AHFA Issues Flame Retardant Position StatementNovember 30, 2012
The American Home Furnishings Alliance says the jury's still out on upholstery flame retardants that garnered headlines in news reports this week.
“A recent Duke University/University of California-Berkeley study found that a majority of sofas contain some level of flame retardant chemicals," read the position statement AHFA issued in response to the study. "The American Home Furnishings Alliance is not aware of any evidence, and there is none in this study, linking the level of flame retardants typically found in home furnishings to human health problems.
"Nevertheless, we agree with the authors of the study that additional research should be conducted on the chemicals currently used as flame retardants. These chemicals are used in the home furnishings industry for the sole purpose of meeting a stringent flammability standard mandated by the state of California."
AHFA noted that California regulators themselves are now questioning their standard and the reliance it created on flame retardant chemicals.
"AHFA is working with those state officials in their efforts to balance the desire for the highest possible level of fire safety with the equally important goal of limiting exposure to potentially harmful chemicals," the statement continued.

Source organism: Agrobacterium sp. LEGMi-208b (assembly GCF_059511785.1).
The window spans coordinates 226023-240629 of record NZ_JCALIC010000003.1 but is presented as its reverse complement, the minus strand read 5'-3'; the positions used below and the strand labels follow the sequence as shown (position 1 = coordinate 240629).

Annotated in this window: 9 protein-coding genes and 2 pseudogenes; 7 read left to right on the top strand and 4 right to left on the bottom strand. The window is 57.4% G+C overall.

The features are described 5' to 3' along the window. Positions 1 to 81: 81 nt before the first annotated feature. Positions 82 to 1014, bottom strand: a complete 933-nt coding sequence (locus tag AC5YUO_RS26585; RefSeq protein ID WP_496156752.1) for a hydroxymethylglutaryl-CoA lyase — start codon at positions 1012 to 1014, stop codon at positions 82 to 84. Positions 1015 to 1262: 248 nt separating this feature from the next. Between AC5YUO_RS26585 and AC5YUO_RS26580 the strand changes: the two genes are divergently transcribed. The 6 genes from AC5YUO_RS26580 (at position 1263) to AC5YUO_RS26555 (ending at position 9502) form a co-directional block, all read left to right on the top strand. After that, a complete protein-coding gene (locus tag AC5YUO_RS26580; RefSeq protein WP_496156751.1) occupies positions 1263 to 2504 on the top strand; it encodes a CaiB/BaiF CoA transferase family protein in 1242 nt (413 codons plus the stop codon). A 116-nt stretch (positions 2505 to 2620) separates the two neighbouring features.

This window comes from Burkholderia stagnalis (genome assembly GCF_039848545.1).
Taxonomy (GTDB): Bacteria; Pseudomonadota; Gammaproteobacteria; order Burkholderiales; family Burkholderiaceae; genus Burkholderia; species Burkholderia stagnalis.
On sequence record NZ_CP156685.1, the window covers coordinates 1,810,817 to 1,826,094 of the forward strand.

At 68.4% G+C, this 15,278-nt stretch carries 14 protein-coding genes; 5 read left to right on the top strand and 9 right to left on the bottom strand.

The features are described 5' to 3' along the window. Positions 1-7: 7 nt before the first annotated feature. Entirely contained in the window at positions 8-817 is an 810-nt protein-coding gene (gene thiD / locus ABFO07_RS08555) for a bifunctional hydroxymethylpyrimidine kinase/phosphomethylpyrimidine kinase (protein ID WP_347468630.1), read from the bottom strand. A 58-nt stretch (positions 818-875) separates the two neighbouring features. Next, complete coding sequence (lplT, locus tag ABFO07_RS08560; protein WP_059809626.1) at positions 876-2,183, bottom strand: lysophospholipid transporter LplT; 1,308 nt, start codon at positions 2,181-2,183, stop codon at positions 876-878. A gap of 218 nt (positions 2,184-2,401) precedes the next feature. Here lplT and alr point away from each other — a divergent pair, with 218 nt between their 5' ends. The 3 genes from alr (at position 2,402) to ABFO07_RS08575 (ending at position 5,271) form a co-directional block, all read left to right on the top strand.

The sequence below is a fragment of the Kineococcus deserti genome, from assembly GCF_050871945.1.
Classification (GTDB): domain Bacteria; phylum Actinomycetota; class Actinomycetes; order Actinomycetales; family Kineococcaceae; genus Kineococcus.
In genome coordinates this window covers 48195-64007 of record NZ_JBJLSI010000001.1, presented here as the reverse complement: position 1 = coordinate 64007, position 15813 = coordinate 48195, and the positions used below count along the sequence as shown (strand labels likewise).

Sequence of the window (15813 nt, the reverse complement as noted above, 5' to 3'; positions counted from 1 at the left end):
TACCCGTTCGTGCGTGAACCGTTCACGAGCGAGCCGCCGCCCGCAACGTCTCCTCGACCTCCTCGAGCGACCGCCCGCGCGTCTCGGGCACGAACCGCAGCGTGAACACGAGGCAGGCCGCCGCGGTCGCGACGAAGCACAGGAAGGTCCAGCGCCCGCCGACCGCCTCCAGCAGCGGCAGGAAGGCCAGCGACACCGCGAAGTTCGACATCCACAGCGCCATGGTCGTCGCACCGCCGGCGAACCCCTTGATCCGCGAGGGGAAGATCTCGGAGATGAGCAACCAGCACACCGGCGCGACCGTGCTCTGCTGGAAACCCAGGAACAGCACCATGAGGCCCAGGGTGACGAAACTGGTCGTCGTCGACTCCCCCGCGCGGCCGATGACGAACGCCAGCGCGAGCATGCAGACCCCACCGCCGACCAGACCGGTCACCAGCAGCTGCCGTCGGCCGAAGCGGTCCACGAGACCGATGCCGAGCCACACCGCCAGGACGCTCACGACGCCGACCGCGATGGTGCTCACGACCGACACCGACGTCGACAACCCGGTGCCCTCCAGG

AHFA pointed out that over the past 25 years, the number of U.S. household fires involving upholstered furniture has been reduced by more than 85 percent, due to compliance with the voluntary Upholstered Furniture Action Council standard; fewer smokers; increased use of residential smoke detectors; and, most recently, development of reduced ignition propensity cigarettes.
Because of the positive results achieved by these industry and societal changes, AHFA has for many years advocated a federal flammability standard based on the UFAC smolder test--and argued that point before a Congressional subcommittee in Washington, D.C. as recently as August 2012.